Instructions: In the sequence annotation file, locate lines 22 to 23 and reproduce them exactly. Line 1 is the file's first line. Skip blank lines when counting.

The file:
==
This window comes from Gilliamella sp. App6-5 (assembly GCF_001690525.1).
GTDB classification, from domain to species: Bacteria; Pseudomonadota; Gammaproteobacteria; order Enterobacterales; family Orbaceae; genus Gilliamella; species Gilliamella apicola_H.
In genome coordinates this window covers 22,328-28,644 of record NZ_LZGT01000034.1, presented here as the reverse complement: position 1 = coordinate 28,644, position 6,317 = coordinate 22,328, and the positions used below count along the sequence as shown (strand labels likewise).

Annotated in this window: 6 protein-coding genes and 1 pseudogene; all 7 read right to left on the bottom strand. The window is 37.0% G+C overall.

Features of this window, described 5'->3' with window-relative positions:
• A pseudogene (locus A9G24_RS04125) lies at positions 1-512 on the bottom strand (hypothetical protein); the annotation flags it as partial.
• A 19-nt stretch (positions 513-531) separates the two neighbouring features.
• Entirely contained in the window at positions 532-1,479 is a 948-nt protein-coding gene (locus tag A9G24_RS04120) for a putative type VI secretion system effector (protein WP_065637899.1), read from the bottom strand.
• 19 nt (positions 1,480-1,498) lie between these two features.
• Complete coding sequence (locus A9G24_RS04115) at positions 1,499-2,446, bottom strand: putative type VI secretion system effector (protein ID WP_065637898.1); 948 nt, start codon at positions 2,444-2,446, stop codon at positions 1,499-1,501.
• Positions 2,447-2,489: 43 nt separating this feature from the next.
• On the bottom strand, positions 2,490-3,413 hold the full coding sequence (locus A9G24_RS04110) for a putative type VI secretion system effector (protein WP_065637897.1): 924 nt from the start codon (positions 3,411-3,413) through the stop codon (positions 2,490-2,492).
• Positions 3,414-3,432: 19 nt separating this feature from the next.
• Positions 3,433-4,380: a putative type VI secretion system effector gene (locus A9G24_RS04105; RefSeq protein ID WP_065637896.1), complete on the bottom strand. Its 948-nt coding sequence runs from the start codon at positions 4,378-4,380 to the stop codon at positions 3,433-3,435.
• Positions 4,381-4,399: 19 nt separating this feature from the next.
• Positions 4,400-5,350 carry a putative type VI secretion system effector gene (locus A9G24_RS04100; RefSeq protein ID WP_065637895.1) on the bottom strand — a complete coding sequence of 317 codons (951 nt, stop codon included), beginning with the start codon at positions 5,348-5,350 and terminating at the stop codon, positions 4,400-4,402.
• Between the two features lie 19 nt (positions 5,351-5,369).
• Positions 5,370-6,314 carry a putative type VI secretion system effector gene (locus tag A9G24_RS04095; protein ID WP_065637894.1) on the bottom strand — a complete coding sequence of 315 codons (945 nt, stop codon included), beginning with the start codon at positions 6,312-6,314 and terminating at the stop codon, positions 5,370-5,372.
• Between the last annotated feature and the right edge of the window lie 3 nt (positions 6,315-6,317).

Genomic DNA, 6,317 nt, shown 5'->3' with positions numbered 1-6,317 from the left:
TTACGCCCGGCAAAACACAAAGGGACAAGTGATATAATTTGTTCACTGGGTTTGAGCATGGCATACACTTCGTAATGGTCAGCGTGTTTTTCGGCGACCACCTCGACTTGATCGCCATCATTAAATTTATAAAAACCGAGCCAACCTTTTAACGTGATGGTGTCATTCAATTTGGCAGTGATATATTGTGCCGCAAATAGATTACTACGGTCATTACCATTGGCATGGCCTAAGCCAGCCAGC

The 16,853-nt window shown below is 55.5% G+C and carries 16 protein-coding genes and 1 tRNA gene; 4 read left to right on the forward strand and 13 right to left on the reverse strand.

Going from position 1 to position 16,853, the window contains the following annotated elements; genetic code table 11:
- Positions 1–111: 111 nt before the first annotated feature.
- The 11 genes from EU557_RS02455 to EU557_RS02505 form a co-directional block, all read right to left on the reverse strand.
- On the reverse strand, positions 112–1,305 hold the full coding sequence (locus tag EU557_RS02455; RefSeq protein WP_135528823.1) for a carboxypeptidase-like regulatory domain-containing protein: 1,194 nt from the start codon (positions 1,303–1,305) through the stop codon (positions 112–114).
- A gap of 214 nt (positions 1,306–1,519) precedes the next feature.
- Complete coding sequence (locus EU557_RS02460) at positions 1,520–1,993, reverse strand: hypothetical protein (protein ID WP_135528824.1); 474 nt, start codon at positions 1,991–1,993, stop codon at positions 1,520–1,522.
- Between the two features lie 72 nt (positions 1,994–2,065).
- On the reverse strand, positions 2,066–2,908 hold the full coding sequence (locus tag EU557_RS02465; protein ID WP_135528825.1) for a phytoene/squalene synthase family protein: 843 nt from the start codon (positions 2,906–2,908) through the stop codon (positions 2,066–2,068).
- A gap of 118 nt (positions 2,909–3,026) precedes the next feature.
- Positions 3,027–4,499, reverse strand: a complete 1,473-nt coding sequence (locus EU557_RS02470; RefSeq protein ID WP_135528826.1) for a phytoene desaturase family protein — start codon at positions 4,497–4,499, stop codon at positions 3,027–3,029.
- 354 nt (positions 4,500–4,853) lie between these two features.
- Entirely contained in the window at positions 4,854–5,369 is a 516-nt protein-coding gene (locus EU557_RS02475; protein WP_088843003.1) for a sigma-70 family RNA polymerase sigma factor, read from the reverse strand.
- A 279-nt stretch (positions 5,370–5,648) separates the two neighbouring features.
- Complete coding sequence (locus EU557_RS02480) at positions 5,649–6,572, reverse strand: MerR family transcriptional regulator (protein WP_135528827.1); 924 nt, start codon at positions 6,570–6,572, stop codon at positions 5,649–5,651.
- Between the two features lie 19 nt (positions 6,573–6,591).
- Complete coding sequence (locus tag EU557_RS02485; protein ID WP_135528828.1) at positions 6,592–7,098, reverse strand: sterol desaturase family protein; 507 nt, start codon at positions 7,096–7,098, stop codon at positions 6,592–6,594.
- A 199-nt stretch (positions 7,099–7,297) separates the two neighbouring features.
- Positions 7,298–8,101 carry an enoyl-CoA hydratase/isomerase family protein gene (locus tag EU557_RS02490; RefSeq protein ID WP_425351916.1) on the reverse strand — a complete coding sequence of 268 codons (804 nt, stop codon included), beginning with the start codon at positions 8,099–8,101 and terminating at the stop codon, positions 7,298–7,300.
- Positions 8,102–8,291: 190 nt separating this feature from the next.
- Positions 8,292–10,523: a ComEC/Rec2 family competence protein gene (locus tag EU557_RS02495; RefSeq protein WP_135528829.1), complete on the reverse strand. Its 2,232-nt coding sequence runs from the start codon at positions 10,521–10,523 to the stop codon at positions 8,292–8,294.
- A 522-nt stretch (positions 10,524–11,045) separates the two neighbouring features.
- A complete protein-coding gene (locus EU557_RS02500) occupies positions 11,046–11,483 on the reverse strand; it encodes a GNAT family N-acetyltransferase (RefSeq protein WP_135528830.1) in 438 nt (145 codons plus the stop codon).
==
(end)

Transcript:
The 16,853-nt window shown below is 55.5% G+C and carries 16 protein-coding genes and 1 tRNA gene; 4 read left to right on the forward strand and 13 right to left on the reverse strand.

Going from position 1 to position 16,853, the window contains the following annotated elements; genetic code table 11: